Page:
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Monday, October 23, 2006

Size of Captivate Files

In reference to my article Captivate File Size Tricks for Software Training via Simulations, I was just asked:
I was hoping you could answer a real easy question for me?

For an enterprise wide LMS system, would a Captivate movie (file) that is 1.5mb or less too big? I think this file size is micro, and that for real good elearning a file size of 40+mb is getting to a threshold. But these are tiny files, and I want to make sure we don’t get any pushback from IT on slow load times being a result of file sizes.

First, when you ask a question, never say its "real easy" - at least not to a developer. Anytime someone says the word "easy" - you generally should look out! :)

Let me start my answer by saying that if you are doing this within the US only, and on high speed connections, then 1.5mb should be no problem. That said, if you are international and/or have people running on slower connection speeds, you should be aware of two possible speed issues: load time and streaming issues.

With Captivate, theoretically the movies should have some initial load time and then should stream the remainder of the content while you are going through the movie. I personally believe (but am not sure) that larger movies have longer up-front load times. Still, I wouldn't be all that concerned with a 1.5 MB file. I would with a 40MB file.

You should also check out what is being reported in the bandwidth monitor. As long as the streaming requirements are reasonably below the line of your slower connection speeds, you should be in good shape for streaming.

All that said, one of the bigger reasons for splitting up the files is just authoring / managing large files in Captivate itself. Again, though, our experience says that 1.5MB (with audio) is not that big.

If any blog readers have had challenges with Captivate file sizes and want to help, please comment.


Jesse Ezell said...

There are limits to what Flash can do. Large file sizes are definitely not a good with the Flash player. However, I would be more worried about length than file size. After a certain number of frames, audio just plain loses sync in a Flash file because of some flaws in the design that didn't anticipate long movies. FLV has this fixed though if you export your videos to FLV instead of SWF.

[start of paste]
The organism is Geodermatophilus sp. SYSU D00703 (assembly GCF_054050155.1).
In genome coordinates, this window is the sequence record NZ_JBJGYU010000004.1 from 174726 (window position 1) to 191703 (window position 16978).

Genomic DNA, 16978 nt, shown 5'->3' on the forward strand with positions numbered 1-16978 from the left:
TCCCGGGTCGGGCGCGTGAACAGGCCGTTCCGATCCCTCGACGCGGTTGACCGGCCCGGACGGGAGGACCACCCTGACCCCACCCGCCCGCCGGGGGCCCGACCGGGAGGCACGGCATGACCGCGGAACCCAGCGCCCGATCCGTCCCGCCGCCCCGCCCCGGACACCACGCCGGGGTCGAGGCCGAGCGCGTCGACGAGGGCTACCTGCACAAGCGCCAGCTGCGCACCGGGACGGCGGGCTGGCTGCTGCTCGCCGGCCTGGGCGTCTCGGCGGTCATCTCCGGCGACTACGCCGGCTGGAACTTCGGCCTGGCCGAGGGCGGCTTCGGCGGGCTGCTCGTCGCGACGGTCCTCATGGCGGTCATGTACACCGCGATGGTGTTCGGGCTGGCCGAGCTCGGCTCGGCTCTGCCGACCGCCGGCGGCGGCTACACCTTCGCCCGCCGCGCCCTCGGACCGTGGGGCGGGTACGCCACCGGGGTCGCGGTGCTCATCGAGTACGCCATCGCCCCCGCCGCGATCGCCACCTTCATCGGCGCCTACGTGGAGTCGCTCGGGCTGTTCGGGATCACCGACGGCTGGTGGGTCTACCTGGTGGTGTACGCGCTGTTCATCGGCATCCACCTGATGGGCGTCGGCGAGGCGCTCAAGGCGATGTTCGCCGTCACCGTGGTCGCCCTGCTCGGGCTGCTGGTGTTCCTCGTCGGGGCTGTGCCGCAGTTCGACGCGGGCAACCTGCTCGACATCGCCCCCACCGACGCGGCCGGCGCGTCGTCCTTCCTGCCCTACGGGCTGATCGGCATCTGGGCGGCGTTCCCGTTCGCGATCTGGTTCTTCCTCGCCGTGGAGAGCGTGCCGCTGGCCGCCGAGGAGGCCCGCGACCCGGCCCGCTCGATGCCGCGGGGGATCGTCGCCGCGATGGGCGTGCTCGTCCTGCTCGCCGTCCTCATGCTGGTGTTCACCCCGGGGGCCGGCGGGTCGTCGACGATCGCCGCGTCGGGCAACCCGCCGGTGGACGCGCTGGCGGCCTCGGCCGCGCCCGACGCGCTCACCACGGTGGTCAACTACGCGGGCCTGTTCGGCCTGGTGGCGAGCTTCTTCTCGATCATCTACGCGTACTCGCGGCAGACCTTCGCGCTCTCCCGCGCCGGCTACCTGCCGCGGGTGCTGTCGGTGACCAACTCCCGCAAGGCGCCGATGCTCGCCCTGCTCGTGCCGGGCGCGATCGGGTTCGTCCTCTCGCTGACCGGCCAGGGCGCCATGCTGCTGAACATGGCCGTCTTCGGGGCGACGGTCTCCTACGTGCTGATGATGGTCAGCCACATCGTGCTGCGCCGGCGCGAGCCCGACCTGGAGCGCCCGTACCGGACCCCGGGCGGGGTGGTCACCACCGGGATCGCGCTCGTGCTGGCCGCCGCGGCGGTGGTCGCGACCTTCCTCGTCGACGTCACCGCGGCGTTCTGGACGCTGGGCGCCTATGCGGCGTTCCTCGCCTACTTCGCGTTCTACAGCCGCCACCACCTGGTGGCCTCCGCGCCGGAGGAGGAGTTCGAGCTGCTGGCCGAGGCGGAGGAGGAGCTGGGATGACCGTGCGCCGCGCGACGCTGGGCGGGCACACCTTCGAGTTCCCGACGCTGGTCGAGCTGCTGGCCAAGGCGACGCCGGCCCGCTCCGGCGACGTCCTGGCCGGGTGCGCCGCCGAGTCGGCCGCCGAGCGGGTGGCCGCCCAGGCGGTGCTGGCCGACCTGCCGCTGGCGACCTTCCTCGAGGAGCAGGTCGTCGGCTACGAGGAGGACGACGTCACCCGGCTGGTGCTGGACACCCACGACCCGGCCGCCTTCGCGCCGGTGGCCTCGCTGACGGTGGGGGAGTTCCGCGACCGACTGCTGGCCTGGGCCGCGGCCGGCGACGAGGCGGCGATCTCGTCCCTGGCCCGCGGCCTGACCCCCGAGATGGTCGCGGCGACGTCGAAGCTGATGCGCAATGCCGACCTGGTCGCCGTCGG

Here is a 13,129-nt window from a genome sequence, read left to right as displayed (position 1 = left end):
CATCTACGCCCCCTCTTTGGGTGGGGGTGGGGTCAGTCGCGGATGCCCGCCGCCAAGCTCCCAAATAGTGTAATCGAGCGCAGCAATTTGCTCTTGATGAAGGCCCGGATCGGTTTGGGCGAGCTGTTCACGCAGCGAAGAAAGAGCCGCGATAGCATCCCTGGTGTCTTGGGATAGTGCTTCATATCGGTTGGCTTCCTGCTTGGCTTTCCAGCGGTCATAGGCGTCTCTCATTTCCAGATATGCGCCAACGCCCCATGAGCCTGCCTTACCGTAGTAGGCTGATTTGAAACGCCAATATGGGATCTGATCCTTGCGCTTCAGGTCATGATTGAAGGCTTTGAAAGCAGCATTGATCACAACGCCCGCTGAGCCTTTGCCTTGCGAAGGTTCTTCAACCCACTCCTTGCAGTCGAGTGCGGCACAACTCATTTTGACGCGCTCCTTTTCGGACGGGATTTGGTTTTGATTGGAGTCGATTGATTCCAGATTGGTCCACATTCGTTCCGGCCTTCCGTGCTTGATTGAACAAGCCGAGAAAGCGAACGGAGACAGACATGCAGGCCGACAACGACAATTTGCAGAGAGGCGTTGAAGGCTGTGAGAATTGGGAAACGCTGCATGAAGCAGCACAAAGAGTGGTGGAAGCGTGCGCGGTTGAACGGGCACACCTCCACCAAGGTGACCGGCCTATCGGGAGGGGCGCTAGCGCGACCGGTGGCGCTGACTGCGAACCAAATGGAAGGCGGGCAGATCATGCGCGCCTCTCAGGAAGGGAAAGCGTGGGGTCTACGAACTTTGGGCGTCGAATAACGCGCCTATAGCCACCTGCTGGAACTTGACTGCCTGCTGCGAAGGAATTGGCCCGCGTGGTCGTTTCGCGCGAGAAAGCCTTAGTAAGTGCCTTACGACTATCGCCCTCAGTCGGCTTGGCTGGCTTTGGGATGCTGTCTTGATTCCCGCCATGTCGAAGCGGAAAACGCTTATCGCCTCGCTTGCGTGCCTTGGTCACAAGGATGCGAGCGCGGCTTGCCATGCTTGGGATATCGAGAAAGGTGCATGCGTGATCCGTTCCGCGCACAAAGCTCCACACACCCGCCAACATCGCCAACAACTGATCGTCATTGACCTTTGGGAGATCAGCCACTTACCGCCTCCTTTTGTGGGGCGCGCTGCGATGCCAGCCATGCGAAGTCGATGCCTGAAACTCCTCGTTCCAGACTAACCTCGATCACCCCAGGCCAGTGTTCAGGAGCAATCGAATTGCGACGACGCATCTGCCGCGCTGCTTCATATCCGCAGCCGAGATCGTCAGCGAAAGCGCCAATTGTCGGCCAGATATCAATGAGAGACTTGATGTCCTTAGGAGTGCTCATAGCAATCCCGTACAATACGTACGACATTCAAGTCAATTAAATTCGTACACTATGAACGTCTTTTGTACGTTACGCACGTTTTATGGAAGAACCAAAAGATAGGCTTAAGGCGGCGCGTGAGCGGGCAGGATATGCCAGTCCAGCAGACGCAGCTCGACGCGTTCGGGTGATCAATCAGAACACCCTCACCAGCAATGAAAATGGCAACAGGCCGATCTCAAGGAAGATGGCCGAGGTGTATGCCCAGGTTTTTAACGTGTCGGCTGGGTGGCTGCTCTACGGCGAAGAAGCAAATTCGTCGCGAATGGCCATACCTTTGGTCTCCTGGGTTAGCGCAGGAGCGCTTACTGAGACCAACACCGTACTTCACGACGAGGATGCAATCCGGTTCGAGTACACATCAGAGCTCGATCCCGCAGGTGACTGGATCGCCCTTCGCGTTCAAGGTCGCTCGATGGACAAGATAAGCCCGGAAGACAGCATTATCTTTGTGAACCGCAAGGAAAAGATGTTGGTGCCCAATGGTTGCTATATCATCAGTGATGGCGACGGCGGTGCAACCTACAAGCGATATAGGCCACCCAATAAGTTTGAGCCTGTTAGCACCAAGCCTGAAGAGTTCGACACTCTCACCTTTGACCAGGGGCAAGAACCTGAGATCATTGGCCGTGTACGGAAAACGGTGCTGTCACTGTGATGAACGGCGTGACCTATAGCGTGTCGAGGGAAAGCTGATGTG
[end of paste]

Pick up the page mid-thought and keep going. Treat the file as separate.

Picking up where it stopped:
Tony Karrer said...

Jesse, good point, but it's not been much of an issue on software sim kinds of courses for us given that you aren't normally going for that absolute of a sync. We did run into issues with a really big promo piece one time, but it was huge.

Do you have any idea of where this starts to come up? 10 min? 10MB? When should I begin to worry?

I'll have to look at using FLV.

Jesse Ezell said...

It's kinda fuzzy, but here is the advice straight from Adobe:

There is a magic number of 16,000 frames that you aren't supposed to exceed, which at 30 fps is just shy of 9 minutes.

Tony Karrer said...

Hmmm ... something doesn't sound quite right on that. Does Captivate really translate directly according to FPS into Flash frames? I know that we've created single Captivate movies that are longer than 10 minutes. I think Frames and FPS turn out to be different because one is design time issue and the other is playback. Wow, this is fuzzier than I thought it would be!

Jesse Ezell said...

Flash actually doesn't even maintain FPS unless you have a streaming audio track behind the movie. Even when you do have a streaming audio track, the issue is that MP3 frames and SWF frames are both playing a different frame rates (I believe MP3 frames are fixed at 26 fps... been a while since I wrote my SWF->MP3 conversion code though). Eventually the small errors add up and things get out of sync.

You can theoretically go higher than the 16,000 frame limit. It just isn't recommended because the format doesn't really support it completely. This is actually an issue that comes up every once and a while with something like Articulate Presenter, so we recommend people use lots of shorter slides than try to use something like 10 slides for a 2 hour presentation (don't ask me why people thought that was a good idea, but it happens).